Satya goes hand in hand with Ahimsa because deceit and lies are ways we manipulate others which is a subtle way we violate them. Equally we can use our truth as a weapon if we don’t discern whether we are being honest or simply harsh.

Asteya – Non Stealing
This refers to the ways we take from others, from ourselves and from our world.
We can see by the degradation of our planet how crucial this Yama is in our lives today. Humans are extracting and over-consuming the earth’s resources, stealing them as if they belong to us and without returning or preserving anything for future generations. The scarcity of resources and climate change leads to much bigger problems such as famine and war creating suffering on a huge scale – not only for humans but so many living beings.
Unhappiness and dissatisfaction within ourselves, causes us to shift our focus outwards. We compare ourselves with others where we might find ourselves lacking, which make us needy and produces craving or superior, which makes us arrogant and imposing. In this outward looking position we can inflict ourselves on others in ways that aren’t too healthy… unfairly stealing their energy, time, attention, peace, enjoyment, sense of equilibrium. By looking outwardly we want things, more than we need.
Asteya requires us to bring awareness back to ourselves and look for self fulfilment not by filling from the outside – which is never fulfilling anyway! – but by finding our sense of purpose and appreciation for what we have already.

Bramacharya – Abstinence, moderating the senses/energy
Interpreted as celibacy in older times, Bramacharya in modern understanding also means not doing anything in excess – sex, shopping, food, drinking, thinking, working, exercising or anything that gives us pleasure which can become a problem when done too much. Its about noticing than place of just right-ness, when something is just enough and honouring that. Too much of any thing dulls our system and drains our life-force of its vitality.
Keeping our sensory pleasures under control gives us more freedom and peace, keeps our energy light and vibrant, makes us less chaotic and less likely to cause harm to ourselves and others. Maintaining steady and stable energy frees up our creativity, helps feel balanced and gives us the power to make choices rather than being imprisoned by our impulses.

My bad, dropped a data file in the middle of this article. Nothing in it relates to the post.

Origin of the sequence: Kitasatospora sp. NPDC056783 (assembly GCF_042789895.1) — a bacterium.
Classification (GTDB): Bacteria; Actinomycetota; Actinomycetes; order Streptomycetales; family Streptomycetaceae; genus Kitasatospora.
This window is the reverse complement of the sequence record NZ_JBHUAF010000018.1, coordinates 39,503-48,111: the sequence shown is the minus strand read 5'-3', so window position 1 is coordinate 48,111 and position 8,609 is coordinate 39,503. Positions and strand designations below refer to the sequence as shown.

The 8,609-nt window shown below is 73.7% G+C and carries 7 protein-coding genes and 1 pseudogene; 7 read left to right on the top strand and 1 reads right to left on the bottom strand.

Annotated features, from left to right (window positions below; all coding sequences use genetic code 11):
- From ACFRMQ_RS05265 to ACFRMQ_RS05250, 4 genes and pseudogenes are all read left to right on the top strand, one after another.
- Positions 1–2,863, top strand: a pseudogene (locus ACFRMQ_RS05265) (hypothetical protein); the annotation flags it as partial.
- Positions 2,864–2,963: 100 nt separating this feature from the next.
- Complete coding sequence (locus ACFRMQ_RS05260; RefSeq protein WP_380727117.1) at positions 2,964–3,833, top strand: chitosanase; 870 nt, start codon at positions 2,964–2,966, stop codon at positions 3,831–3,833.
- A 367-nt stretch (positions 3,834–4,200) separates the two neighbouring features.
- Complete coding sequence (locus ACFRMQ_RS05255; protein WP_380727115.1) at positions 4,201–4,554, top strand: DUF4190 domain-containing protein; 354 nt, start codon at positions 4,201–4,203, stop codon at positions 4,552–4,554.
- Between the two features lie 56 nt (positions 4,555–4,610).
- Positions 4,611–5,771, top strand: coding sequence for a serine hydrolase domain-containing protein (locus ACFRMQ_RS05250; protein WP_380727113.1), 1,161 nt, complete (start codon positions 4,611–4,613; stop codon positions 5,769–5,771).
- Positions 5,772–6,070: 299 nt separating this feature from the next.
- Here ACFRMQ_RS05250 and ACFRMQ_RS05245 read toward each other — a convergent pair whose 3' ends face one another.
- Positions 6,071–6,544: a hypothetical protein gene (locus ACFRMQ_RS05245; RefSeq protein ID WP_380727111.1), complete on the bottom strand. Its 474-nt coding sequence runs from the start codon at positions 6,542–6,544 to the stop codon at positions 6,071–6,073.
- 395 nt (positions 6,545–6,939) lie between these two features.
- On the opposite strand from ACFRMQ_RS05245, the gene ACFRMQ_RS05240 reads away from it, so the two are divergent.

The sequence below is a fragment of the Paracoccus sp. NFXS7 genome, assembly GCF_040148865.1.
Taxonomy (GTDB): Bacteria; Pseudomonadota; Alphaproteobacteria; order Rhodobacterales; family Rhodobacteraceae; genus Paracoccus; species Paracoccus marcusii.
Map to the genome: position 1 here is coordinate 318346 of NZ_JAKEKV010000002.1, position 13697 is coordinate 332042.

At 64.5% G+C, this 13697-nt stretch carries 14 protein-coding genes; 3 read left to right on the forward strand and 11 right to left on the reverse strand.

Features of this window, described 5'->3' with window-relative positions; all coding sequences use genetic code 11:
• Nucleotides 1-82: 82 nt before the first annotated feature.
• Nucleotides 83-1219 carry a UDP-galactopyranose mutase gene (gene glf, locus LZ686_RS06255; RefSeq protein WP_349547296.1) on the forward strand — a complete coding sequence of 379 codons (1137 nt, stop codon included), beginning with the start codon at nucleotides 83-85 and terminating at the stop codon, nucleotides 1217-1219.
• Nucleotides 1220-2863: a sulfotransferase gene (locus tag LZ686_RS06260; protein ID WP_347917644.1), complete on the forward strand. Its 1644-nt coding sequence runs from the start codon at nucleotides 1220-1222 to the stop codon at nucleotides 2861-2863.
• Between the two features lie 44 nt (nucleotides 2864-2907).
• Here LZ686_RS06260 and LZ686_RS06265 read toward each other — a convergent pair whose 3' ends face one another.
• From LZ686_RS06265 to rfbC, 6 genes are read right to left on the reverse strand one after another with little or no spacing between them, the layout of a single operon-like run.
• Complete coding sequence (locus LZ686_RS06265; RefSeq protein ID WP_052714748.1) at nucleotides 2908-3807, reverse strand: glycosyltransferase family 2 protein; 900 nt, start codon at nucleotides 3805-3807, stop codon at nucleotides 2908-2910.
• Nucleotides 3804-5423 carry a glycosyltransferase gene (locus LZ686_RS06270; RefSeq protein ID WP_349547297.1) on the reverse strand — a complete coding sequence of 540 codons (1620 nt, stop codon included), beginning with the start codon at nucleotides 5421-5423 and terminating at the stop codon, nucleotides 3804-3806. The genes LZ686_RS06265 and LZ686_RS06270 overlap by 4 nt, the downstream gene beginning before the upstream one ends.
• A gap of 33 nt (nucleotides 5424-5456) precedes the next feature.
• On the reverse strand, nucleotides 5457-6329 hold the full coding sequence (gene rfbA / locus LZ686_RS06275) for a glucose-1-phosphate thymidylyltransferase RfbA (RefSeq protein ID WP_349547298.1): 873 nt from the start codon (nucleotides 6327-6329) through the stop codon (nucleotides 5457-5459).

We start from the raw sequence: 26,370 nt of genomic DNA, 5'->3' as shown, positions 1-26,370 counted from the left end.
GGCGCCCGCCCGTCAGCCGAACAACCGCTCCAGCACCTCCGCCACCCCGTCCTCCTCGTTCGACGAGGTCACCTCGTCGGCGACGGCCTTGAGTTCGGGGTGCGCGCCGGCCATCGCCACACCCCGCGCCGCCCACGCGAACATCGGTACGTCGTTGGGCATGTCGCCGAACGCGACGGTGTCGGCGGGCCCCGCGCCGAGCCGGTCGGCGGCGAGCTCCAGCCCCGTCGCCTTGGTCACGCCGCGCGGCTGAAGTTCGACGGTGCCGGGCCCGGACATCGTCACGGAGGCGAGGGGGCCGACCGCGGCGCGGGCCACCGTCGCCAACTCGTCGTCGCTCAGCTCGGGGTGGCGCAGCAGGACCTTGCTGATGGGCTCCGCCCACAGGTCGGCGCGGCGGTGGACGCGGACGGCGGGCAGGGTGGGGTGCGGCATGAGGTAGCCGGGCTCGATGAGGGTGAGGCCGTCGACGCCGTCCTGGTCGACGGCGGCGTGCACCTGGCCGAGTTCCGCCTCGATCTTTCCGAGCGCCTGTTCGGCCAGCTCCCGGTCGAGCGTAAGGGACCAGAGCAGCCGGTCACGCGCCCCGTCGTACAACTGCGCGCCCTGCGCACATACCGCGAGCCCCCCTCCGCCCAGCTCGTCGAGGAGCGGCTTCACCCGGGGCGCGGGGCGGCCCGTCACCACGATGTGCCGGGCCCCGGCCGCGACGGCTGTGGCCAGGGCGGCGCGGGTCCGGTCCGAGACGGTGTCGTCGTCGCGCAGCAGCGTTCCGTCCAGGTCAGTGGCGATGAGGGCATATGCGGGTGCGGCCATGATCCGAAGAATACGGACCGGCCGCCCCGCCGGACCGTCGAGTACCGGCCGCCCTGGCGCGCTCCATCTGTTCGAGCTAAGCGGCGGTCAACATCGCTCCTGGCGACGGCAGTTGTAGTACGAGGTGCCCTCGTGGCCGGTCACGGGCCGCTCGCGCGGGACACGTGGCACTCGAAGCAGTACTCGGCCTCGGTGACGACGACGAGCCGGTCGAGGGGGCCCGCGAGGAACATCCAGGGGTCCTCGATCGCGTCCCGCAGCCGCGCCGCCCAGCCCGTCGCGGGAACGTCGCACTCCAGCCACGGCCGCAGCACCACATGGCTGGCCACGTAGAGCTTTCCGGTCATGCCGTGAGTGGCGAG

Aparigraha – non possessiveness
What we possess ends up possessing us. Our attachments keep us feeling trapped, bored and often repeating the same cycles again and again. This could be with our experiences, creating stories out of them, so that we judge the present by what happened in the past.. by clinging onto our self image so tightly we can’t allow ourselves to change or show any vulnerability… in hoarding loads of material stuff which drains our energy…by holding on rigidly to our point of view..
Aparigraha is about allowing things, experiences, situations, people to come and go without attaching ourselves to them. Its reducing our expectation of life to be exactly as we want it, giving it space to be as it really is. Its asking us to observe our patterns and notice ways we keep ourselves rigid and unable to accept change. Whatever we are not willing to let go of in order to be free causes disturbance in our minds, our awareness and our relationships.

Patanjali’s path isn’t just wise its practical, providing us with tools we need to become more conscious and get the most out of life.

Live well 🙂